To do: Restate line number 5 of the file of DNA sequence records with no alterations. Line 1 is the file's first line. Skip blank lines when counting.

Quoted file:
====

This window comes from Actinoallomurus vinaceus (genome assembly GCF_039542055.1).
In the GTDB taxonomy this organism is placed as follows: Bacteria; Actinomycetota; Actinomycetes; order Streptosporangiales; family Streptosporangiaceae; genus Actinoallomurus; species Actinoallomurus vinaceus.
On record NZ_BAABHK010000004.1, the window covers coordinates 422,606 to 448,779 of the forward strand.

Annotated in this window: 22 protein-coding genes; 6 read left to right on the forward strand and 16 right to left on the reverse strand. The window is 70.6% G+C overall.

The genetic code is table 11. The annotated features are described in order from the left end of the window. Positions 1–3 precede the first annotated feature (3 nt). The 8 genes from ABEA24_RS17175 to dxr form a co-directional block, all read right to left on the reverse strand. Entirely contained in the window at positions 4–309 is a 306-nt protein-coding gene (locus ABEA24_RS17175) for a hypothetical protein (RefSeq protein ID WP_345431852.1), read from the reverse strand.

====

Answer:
The genetic code is table 11. The annotated features are described in order from the left end of the window. Positions 1–3 precede the first annotated feature (3 nt). The 8 genes from ABEA24_RS17175 to dxr form a co-directional block, all read right to left on the reverse strand. Entirely contained in the window at positions 4–309 is a 306-nt protein-coding gene (locus ABEA24_RS17175) for a hypothetical protein (RefSeq protein ID WP_345431852.1), read from the reverse strand.